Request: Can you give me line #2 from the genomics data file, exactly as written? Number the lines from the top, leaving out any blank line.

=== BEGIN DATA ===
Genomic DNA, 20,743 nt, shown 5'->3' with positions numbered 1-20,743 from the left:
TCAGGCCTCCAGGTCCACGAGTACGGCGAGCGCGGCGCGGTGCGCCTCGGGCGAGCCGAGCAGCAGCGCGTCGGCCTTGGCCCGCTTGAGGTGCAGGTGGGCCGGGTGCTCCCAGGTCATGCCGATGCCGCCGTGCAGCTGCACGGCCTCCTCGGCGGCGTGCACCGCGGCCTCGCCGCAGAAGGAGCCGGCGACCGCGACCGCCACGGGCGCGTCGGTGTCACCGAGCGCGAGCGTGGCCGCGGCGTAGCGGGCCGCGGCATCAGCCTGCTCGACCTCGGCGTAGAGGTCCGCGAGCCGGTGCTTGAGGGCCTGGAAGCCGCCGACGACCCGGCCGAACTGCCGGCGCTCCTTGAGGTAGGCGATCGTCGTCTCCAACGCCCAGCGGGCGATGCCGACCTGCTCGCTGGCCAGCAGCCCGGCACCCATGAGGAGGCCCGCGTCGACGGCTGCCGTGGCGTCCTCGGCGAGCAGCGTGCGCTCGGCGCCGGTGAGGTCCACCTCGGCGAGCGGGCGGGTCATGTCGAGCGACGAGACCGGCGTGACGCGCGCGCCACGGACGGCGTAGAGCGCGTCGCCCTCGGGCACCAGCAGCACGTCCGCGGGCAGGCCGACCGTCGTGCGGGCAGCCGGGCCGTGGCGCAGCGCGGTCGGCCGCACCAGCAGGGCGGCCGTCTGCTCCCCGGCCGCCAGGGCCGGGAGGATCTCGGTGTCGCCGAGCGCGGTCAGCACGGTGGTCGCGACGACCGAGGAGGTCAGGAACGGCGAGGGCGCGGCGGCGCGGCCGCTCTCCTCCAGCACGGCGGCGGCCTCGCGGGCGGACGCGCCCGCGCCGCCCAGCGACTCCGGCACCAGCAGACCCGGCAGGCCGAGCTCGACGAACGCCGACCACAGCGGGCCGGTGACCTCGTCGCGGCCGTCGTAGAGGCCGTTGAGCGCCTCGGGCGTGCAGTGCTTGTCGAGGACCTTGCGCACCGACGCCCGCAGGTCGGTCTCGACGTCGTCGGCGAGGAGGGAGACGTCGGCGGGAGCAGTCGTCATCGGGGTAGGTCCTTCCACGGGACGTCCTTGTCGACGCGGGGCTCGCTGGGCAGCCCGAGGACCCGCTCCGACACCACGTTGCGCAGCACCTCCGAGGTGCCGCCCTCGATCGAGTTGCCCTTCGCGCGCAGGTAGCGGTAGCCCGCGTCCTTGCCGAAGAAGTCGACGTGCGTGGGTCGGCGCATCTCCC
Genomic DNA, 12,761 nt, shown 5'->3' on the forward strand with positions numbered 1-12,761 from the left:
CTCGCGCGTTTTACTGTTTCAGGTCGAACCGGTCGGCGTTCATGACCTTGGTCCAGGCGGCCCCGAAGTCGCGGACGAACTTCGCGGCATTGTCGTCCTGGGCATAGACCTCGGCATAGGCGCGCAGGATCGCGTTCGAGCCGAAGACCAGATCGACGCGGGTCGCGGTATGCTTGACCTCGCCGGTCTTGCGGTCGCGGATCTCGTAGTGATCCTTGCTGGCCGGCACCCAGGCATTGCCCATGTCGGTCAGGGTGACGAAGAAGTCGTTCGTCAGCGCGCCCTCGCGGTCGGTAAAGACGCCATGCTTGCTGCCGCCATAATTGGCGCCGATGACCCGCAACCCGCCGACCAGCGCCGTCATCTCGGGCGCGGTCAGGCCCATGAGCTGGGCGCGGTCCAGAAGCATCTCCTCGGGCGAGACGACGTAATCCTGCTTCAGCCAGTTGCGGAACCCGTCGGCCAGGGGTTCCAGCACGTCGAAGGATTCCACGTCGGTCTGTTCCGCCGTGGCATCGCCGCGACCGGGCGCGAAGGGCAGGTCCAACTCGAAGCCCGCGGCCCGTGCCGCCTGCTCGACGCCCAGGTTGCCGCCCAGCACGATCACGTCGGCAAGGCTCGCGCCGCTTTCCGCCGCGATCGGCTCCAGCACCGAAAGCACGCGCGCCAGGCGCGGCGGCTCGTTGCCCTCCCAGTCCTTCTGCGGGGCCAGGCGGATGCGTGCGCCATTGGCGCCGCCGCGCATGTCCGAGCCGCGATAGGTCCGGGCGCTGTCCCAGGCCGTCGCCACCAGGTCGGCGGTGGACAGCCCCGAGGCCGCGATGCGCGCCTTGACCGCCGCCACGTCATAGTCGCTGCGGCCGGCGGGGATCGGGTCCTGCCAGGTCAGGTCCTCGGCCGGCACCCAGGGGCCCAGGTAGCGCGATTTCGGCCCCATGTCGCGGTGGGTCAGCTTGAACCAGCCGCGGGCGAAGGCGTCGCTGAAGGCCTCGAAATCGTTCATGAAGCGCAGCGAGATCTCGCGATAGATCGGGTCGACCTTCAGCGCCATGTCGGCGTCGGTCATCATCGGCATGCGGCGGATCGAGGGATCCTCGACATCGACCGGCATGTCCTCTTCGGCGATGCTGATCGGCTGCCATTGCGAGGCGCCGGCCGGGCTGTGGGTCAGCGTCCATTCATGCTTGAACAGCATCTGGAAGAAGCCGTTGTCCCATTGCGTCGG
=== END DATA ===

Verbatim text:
TCAGGCCTCCAGGTCCACGAGTACGGCGAGCGCGGCGCGGTGCGCCTCGGGCGAGCCGAGCAGCAGCGCGTCGGCCTTGGCCCGCTTGAGGTGCAGGTGGGCCGGGTGCTCCCAGGTCATGCCGATGCCGCCGTGCAGCTGCACGGCCTCCTCGGCGGCGTGCACCGCGGCCTCGCCGCAGAAGGAGCCGGCGACCGCGACCGCCACGGGCGCGTCGGTGTCACCGAGCGCGAGCGTGGCCGCGGCGTAGCGGGCCGCGGCATCAGCCTGCTCGACCTCGGCGTAGAGGTCCGCGAGCCGGTGCTTGAGGGCCTGGAAGCCGCCGACGACCCGGCCGAACTGCCGGCGCTCCTTGAGGTAGGCGATCGTCGTCTCCAACGCCCAGCGGGCGATGCCGACCTGCTCGCTGGCCAGCAGCCCGGCACCCATGAGGAGGCCCGCGTCGACGGCTGCCGTGGCGTCCTCGGCGAGCAGCGTGCGCTCGGCGCCGGTGAGGTCCACCTCGGCGAGCGGGCGGGTCATGTCGAGCGACGAGACCGGCGTGACGCGCGCGCCACGGACGGCGTAGAGCGCGTCGCCCTCGGGCACCAGCAGCACGTCCGCGGGCAGGCCGACCGTCGTGCGGGCAGCCGGGCCGTGGCGCAGCGCGGTCGGCCGCACCAGCAGGGCGGCCGTCTGCTCCCCGGCCGCCAGGGCCGGGAGGATCTCGGTGTCGCCGAGCGCGGTCAGCACGGTGGTCGCGACGACCGAGGAGGTCAGGAACGGCGAGGGCGCGGCGGCGCGGCCGCTCTCCTCCAGCACGGCGGCGGCCTCGCGGGCGGACGCGCCCGCGCCGCCCAGCGACTCCGGCACCAGCAGACCCGGCAGGCCGAGCTCGACGAACGCCGACCACAGCGGGCCGGTGACCTCGTCGCGGCCGTCGTAGAGGCCGTTGAGCGCCTCGGGCGTGCAGTGCTTGTCGAGGACCTTGCGCACCGACGCCCGCAGGTCGGTCTCGACGTCGTCGGCGAGGAGGGAGACGTCGGCGGGAGCAGTCGTCATCGGGGTAGGTCCTTCCACGGGACGTCCTTGTCGACGCGGGGCTCGCTGGGCAGCCCGAGGACCCGCTCCGACACCACGTTGCGCAGCACCTCCGAGGTGCCGCCCTCGATCGAGTTGCCCTTCGCGCGCAGGTAGCGGTAGCCCGCGTCCTTGCCGAAGAAGTCGACGTGCGTGGGTCGGCGCATCTCCC